This past week’s big political and economic news came from a long-awaited bipartisan agreement on a physical infrastructure bill. There is still a long way to go before the bill can pass, but it does seem like the groundwork is there.
The most recent iteration of the agreement is only focused on physical infrastructure. The infrastructure plan with a broader scope (healthcare, education, etc.) will come separately and likely won’t receive bipartisan support.
As it stands, the physical infrastructure bill, is undoubtedly good news for a country dealing with crumbling roads, bridges, and railways, along with outdated water safety systems. The bill will also address issues such as improving broadband access and electric vehicle-related infrastructure.
Given the broad reach of just this bill, several industries stand to benefit from the estimated $1 trillion expected to be spent on its implementation. Given the ambitious amount of work expected to occur, construction and raw material companies certainly will be in good shape.
Given its dominance in the construction equipment space, is Caterpillar (CAT) is the first company that generally comes to mind when it comes to construction. The $117 billion company (by market cap) also generates about $43 billion in revenue per year. That number could see a considerable increase once this bill passes.
Instead of looking at a pure bullish options play on CAT (such as buying a call), at least one strategist is taking the approach that the stock isn’t likely to lose any ground over the next couple of weeks. The trader sold a 217.50-220 put spread that expires on July 9. That means the 220 puts were sold, and the 217.50 puts were purchased simultaneously. By purchasing the lower strike put, there is a limit on how much the trade can lose. Conversely, selling the higher strike put results in the premium being collected by the trader.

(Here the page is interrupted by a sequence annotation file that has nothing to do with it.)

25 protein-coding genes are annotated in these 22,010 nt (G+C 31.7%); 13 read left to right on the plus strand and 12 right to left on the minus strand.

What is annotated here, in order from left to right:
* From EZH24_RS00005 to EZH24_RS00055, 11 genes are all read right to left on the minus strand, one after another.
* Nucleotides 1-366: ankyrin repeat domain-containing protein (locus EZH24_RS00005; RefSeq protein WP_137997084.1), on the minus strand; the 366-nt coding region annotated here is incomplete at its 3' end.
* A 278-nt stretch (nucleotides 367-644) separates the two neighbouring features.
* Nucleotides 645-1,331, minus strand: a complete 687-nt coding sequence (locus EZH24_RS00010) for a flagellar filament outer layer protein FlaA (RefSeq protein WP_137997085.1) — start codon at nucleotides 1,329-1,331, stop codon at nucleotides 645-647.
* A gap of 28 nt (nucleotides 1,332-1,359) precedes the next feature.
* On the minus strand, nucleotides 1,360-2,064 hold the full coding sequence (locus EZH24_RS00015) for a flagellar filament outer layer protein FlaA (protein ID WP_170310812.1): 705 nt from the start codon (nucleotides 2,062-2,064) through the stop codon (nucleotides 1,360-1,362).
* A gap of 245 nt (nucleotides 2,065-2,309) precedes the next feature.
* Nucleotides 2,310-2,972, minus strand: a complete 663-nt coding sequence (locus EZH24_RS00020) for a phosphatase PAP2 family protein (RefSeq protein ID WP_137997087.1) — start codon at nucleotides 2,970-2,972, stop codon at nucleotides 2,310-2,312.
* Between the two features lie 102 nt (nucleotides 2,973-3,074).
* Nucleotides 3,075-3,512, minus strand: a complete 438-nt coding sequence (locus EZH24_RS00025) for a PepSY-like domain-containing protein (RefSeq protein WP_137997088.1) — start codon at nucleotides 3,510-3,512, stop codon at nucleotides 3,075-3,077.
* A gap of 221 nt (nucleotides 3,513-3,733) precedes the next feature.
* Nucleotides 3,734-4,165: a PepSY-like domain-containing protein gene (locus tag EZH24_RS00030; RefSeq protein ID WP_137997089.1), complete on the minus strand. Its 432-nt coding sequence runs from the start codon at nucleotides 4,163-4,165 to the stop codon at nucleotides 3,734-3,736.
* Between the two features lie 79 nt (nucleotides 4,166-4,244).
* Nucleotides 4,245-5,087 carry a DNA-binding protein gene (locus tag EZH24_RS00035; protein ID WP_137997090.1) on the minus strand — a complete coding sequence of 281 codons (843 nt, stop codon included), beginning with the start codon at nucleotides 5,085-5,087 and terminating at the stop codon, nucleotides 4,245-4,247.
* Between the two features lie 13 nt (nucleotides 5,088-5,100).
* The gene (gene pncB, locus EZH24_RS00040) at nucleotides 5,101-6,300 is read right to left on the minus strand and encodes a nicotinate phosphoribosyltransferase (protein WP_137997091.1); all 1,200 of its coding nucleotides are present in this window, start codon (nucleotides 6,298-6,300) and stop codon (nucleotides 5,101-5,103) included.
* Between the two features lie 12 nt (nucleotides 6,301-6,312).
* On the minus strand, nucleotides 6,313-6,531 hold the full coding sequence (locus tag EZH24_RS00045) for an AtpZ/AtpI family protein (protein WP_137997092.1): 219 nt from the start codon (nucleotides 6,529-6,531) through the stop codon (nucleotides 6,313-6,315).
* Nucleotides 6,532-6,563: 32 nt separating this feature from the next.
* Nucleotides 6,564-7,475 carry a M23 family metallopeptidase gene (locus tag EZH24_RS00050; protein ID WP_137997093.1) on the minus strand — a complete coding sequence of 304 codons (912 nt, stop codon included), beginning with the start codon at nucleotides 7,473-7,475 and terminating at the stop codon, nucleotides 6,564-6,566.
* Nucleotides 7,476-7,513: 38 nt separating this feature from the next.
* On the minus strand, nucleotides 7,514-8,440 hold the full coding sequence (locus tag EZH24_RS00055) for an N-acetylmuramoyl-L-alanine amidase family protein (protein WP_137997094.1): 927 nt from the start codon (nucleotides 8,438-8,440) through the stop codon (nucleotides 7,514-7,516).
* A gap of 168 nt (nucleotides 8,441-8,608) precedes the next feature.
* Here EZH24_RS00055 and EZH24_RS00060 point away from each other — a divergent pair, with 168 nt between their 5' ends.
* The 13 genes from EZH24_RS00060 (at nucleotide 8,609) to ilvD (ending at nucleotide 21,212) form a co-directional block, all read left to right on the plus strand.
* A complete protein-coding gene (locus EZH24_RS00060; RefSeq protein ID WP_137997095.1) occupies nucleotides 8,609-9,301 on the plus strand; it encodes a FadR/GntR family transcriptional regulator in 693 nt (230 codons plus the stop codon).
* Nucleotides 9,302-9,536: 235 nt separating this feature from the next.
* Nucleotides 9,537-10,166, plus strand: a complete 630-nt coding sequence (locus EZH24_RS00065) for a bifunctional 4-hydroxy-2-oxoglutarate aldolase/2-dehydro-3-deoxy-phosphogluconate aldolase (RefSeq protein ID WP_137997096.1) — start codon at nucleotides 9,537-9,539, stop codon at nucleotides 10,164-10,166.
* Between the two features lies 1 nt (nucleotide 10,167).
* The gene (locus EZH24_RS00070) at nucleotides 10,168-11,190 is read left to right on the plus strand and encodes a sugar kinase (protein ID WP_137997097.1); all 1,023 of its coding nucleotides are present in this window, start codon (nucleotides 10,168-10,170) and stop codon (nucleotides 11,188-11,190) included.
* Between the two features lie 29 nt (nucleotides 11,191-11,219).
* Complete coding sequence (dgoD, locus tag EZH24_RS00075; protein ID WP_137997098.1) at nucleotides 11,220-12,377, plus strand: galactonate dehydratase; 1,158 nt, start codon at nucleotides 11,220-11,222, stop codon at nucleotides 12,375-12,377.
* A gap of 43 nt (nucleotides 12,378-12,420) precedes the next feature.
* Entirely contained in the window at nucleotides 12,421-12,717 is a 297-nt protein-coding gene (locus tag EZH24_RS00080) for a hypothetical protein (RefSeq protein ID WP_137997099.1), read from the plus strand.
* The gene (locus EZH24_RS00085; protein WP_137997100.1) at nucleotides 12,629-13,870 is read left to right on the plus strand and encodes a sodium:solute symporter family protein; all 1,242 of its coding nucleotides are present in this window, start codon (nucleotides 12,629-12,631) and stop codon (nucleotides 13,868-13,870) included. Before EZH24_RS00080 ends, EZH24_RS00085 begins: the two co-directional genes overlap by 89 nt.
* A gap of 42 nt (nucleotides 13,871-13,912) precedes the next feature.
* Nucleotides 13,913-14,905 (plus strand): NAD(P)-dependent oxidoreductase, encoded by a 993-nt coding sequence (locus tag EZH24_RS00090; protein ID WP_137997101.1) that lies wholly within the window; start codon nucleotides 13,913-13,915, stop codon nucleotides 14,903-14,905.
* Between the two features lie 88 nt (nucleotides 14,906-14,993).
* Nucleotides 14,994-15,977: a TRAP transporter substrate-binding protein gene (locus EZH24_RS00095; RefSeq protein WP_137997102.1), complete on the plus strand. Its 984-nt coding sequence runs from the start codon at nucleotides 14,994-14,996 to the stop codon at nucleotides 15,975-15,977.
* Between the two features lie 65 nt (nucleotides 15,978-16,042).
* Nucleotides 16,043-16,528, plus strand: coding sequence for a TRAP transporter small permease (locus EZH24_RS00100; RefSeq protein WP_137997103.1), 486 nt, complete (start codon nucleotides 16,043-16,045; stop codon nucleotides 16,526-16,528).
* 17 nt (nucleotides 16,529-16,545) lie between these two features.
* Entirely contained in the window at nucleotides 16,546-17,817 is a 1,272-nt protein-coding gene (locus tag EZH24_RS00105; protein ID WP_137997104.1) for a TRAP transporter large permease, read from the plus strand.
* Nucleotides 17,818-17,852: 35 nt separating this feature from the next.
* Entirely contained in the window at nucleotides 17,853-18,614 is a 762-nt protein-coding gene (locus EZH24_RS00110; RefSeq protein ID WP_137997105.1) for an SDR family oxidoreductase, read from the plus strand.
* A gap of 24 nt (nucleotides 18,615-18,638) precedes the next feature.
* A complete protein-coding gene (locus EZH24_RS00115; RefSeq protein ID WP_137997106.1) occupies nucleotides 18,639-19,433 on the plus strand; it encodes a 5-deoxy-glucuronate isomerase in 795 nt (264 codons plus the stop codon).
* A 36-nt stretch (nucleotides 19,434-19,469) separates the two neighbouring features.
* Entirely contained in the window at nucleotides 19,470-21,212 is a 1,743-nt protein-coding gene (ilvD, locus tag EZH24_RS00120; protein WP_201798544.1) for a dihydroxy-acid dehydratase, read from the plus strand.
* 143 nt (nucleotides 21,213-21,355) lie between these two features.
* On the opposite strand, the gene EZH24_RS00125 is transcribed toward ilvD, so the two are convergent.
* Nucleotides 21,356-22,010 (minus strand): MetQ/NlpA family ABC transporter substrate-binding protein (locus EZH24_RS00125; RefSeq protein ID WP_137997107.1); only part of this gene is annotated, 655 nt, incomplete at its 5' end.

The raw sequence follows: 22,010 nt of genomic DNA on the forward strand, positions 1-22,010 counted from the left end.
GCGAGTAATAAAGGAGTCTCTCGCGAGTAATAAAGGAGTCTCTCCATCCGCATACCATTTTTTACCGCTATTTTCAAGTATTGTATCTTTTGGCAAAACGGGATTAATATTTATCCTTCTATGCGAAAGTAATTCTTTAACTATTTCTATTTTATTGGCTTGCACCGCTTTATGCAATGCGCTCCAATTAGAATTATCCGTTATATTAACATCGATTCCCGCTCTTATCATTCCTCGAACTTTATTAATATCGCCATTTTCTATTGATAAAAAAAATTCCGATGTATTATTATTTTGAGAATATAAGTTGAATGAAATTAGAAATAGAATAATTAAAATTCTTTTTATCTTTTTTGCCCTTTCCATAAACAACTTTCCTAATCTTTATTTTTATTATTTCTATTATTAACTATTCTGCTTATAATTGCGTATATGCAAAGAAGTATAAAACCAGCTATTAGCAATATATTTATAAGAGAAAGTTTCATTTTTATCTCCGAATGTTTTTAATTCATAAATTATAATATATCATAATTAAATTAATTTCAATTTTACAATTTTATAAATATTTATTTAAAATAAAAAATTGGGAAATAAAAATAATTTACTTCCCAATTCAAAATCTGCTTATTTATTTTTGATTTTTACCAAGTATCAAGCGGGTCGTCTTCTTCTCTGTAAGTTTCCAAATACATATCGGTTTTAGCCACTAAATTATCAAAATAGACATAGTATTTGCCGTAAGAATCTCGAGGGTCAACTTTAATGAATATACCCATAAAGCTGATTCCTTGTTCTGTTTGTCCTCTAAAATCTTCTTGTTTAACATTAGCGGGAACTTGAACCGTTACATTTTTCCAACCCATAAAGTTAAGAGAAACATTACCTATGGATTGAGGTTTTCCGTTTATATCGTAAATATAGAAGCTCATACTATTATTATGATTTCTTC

In this case, the put spread seller will keep 100% of the premium collected, as long as CAT doesn’t close below $220 at expiration on July 9. Specifically, the 220 puts were sold for $4.13, and the 217.50 puts were purchased for $3.06. That makes the credit (from the premium collected) $1.07. Given the premium collected, the breakeven point for this trade is $218.93.
The max loss on the trade is the difference between the strikes of the spread minus the premium collected. For this position, that amount is $1.43. Max loss occurs if CAT is below $217.50 on expiration. In terms of profits, if the stock closes above $220, the trader keeps the full credit. That equals a return on cash of 43%—not bad for what roughly amounts to a two-week trade.
As seen in the above graph, CAT sold off sharply this month when raw material prices pulled back. However, it has since rebounded to some extent. The big up at the far right of the graph is when the infrastructure deal was announced. Selling the put spread right around the share price means the stock doesn’t have to climb all that much for the trade to reach max potential. Instead, the trader simply needs the stock price not to go back towards the recent lows.